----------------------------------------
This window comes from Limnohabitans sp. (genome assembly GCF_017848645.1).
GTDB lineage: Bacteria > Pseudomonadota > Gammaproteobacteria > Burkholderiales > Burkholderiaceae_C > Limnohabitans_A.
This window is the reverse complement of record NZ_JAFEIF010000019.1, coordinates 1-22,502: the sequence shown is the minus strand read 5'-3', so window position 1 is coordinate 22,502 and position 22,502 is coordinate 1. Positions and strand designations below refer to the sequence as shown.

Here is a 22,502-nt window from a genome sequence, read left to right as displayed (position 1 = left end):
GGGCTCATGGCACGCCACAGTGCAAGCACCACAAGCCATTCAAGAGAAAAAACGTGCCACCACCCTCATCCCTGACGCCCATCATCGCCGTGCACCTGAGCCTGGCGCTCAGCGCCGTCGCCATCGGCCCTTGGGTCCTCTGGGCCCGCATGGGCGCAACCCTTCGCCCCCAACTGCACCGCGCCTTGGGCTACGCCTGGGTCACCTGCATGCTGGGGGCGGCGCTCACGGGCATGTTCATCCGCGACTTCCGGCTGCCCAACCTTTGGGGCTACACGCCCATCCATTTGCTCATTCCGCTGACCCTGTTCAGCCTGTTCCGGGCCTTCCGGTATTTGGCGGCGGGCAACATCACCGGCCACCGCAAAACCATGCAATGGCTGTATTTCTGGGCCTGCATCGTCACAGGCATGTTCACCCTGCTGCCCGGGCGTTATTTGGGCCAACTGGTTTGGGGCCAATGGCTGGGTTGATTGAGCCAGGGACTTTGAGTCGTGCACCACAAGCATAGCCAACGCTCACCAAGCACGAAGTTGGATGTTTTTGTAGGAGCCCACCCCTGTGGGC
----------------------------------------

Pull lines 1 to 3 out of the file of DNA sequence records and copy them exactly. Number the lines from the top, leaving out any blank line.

This window comes from Limnohabitans sp. (genome assembly GCF_017848645.1).
GTDB lineage: Bacteria > Pseudomonadota > Gammaproteobacteria > Burkholderiales > Burkholderiaceae_C > Limnohabitans_A.
This window is the reverse complement of record NZ_JAFEIF010000019.1, coordinates 1-22,502: the sequence shown is the minus strand read 5'-3', so window position 1 is coordinate 22,502 and position 22,502 is coordinate 1. Positions and strand designations below refer to the sequence as shown.